As India marks one year since the nationwide lockdown was announced on March 25, 2020 to curb the spread of COVID-19, a lot has changed in the way we live and how businesses operate.
Indian startups, especially, had a tough time, with 12 percent of them shutting operations and 70 percent reporting they were impacted by the coronavirus situation, according to a survey carried out jointly by Federation of Indian Chambers of Commerce & Industry and the Indian Angel Network in July 2020.
As with startups across the country, the situation was no different for at least 7,000 startups and 10 unicorns based in Delhi-NCR. However, many of them hustled through the trying time by innovating and pivoting away from core businesses. A year on, they are already resurgent or poised to do so.
A look at the performance curve and strategies adopted by some of them in the past year.
Zomato: Entry into health supplements market
When the lockdown started, social media was flooded with people posting their food experiments, indicating they were not ordering food from outside. Restaurants and food delivery services struggled with lockdown restrictions and hygiene and safety concerns. Orders at top foodtech firms plummeted 80 percent in April due to safety concerns, the work-from-home shift, curfews, and operation stoppages, says a RedSeer report.
As COVID-19 cases started rising last March, Zomato said gross merchandise value (GMV) for its food delivery business nosedived 80 percent from its peak in February. However, the picture changed dramatically a few months down the line.
Zomato’s GMV from food deliveries exceeded pre-COVID levels by September and it posted record sales on New Year’s Eve. Orders per minute peaked at 4,254, and the startup clocked 60 percent more GMV compared to 2019 New Year’s Eve.
Just a week before the lockdown anniversary, Zomato Founder and CEO Deepinder Goyal announced on Twitter that the foodtech unicorn will soon launch its line of health and dietary supplements or “functional food”. The supplements will be sold by Zomato’s own brands and are made in India. The products will be available on Zomato’s app, he said.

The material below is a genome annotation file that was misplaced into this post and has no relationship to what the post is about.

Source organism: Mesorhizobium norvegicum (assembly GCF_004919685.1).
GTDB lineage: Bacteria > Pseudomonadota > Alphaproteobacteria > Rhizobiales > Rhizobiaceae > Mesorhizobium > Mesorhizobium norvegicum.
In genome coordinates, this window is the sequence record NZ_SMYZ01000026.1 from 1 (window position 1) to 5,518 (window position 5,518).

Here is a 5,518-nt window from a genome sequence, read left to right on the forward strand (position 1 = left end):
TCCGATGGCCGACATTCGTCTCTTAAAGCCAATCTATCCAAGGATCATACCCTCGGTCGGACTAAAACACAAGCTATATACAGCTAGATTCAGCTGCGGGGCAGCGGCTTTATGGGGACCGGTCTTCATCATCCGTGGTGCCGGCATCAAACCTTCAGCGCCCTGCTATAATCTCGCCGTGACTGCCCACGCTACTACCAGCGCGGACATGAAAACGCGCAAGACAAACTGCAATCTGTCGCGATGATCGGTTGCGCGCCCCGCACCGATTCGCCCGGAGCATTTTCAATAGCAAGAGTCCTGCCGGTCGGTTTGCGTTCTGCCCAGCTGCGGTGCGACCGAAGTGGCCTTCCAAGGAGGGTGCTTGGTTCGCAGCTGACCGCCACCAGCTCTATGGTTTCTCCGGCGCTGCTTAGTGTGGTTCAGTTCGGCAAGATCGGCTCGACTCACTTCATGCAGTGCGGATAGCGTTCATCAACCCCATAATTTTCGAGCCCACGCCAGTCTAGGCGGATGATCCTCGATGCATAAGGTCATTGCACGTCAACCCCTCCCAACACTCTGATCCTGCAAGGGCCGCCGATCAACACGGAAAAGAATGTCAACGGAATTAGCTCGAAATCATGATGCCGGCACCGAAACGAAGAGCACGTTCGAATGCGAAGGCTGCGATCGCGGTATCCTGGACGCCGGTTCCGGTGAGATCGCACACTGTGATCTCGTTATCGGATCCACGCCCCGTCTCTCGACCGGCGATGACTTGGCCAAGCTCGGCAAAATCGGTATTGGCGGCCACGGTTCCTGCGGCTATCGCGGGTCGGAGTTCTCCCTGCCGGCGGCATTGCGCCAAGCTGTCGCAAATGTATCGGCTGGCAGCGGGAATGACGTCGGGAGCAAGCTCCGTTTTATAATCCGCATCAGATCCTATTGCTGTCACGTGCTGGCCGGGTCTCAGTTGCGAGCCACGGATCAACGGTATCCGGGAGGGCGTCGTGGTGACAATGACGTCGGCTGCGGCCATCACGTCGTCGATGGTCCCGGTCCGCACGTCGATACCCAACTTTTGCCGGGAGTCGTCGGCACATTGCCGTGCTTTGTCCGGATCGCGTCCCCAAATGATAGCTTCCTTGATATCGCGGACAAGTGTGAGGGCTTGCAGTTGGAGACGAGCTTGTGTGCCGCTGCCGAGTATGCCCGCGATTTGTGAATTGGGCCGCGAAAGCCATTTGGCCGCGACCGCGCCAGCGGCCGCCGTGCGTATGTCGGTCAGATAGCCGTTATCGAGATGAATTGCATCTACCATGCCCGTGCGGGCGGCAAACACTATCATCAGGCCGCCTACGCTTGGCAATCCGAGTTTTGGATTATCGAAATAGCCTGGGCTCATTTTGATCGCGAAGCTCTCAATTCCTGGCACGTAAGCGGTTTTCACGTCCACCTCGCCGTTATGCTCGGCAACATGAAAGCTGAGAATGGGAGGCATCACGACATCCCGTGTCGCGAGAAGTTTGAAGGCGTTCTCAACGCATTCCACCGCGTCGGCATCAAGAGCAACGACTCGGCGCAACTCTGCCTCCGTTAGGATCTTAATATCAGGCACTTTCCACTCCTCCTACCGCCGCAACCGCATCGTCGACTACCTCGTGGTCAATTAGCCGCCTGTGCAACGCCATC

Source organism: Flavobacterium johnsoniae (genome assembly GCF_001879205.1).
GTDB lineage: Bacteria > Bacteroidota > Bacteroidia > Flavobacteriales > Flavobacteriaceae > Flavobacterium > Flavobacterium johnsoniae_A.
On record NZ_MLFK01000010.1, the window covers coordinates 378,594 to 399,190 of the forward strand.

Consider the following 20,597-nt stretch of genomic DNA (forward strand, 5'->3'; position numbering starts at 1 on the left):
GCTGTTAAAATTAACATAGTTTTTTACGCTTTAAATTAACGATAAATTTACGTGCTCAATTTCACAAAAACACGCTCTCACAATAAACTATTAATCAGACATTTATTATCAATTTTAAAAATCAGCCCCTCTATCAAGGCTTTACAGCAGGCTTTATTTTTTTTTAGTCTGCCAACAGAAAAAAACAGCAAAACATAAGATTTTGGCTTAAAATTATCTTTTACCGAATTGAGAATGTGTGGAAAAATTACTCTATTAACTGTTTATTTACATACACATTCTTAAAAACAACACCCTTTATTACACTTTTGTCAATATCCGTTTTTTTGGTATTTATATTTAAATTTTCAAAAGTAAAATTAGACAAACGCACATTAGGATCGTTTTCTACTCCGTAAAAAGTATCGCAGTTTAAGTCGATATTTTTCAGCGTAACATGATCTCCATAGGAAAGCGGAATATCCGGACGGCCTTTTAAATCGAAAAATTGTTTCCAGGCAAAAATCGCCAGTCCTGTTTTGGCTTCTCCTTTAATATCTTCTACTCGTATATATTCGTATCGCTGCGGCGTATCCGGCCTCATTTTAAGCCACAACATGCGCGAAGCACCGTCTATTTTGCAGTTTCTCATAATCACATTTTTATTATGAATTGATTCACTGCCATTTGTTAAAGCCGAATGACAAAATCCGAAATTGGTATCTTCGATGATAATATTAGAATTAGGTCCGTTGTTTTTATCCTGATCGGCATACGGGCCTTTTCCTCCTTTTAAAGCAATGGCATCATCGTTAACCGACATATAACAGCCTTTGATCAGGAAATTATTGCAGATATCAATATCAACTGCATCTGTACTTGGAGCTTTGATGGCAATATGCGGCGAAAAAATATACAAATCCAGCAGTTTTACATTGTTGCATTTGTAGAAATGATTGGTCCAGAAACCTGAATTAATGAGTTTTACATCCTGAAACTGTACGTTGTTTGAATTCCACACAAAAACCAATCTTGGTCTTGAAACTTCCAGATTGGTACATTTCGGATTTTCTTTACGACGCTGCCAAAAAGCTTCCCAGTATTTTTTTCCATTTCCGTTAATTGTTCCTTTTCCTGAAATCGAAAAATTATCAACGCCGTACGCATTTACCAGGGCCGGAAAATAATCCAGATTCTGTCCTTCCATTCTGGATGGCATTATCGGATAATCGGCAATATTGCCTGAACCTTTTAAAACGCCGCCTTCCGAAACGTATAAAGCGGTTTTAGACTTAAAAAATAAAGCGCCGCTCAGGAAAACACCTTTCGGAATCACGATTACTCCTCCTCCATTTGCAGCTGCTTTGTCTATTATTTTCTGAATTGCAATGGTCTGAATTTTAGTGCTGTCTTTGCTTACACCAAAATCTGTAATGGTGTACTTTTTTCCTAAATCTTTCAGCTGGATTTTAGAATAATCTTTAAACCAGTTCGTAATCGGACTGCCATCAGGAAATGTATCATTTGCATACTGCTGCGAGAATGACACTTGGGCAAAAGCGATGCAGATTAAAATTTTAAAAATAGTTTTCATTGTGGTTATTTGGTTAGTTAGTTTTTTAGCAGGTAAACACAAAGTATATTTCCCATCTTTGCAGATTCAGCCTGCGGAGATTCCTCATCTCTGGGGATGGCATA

Responding to Twitter users’ questions, Deepinder said the products would be delivered “in an average of 15 minutes” by delivery partners, who number 1.5 lakh. He also assured the “highest possible levels of quality checks” for the new products.
OYO: Tech and innovation power resurgence
A year before COVID-19 struck, OYO was India’s second most valuable internet startup, employing close to 25,000 people across the world. However, as the pandemic battered travel and hospitality businesses globally, in India, OYO and other companies in the sector were not spared. Amid layoffs, a change in business model, and reshuffling of top management, the Ritesh Agarwal-led hospitality unicorn struggled to survive. But underlying resilience helped it stay the course.
How did OYO do it? The company focused on tech. Earlier this month, during a fireside chat at India’s biggest product and design conference, YourStory’s Future of Work 2021, Abhinav Sinha, Global COO and Chief Product Officer of OYO, said the company emerged stronger from 2020 as it had used the year to strengthen its tech and innovation.